What is a Power of Attorney and Why is it a Part of an Estate Plan?

April 5th, 2016

What is a Power of Attorney and Why is it a Part of an Estate Plan?
By Brittany E. O’Brien and Heather Rooney McBride

When most people think of an estate plan they think of a will, but a true estate plan will likely include several other documents depending in order to appropriately encompass all of a person’s needs.  Estate planning is making a plan in advance regarding what you want to happen to your belongings, accounts, real estate and children if you were to become incapacitated or die.  People often do not think about what would happen if they were to suffer some kind of tragedy or illness that would leave them still alive, but incapacitated or unable to make their own decisions.
For just that type of possibility, an estate plan should include what is called a Power of Attorney (POA).  It is important to have both a medical and financial POA.  A medical POA sets out who you authorize to make medical decisions for you in the event that you are unable to make them for yourself.  A thorough medical POA will also include what, if any, life-prolonging procedures you are wanting should they be deemed needed (also called a living will or an advance directive), if you want to be an organ donor, and if you want to be buried or cremated.  Generally, medical POAs are not effective until a prescribed circumstance triggers the power; for example, two physicians certifying in writing that you are incapacitated and cannot make medical decisions for yourself.
A financial POA is drafted for the purpose of allowing another person or persons to sign legal documents for you, to pay bills, withdraw funds and deposit funds from or to your bank accounts, prepare and sign tax returns, or any other act necessary for your financial or business dealings.  A financial POA can either become effective only upon your incapacity, or it can be effective when you sign it.  Making a financial POA effective upon incapacity is the more common choice; however, reasons that you may want the financial POA to be effective immediately could include:  you are out of country for an extended period of time and want someone local to be able to handle your affairs, you own rental property and would like your spouse or agent to be able to sign contracts when you are unavailable, or you reside in one state and have an ongoing business in another and would like a local designated person to be able to sign documents for you.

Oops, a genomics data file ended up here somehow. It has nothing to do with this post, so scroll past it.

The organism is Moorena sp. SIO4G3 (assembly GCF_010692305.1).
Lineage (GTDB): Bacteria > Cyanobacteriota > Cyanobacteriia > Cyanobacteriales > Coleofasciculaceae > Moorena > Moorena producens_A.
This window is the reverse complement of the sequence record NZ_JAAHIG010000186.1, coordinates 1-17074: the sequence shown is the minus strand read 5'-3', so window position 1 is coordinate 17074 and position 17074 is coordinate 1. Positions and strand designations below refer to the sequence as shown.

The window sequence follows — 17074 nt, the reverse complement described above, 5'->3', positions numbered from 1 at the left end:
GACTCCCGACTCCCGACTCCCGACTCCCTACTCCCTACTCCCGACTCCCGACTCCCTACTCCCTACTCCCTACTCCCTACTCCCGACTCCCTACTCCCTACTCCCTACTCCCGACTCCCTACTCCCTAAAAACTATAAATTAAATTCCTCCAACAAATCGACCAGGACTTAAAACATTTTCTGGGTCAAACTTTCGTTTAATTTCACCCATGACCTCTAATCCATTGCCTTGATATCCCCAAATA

POAs are used for more than just estate planning, but they are also an important piece of the estate planning puzzle. They are fairly simple to prepare and consequently are relatively inexpensive legal documents, but by having them in place, a tragic circumstance would become easier for your loved ones and would ensure your wishes are carried out.
If you or someone you know are in need of a Power of Attorney or any other estate planning documents, please contact Rooney McBride & Smith, LLC.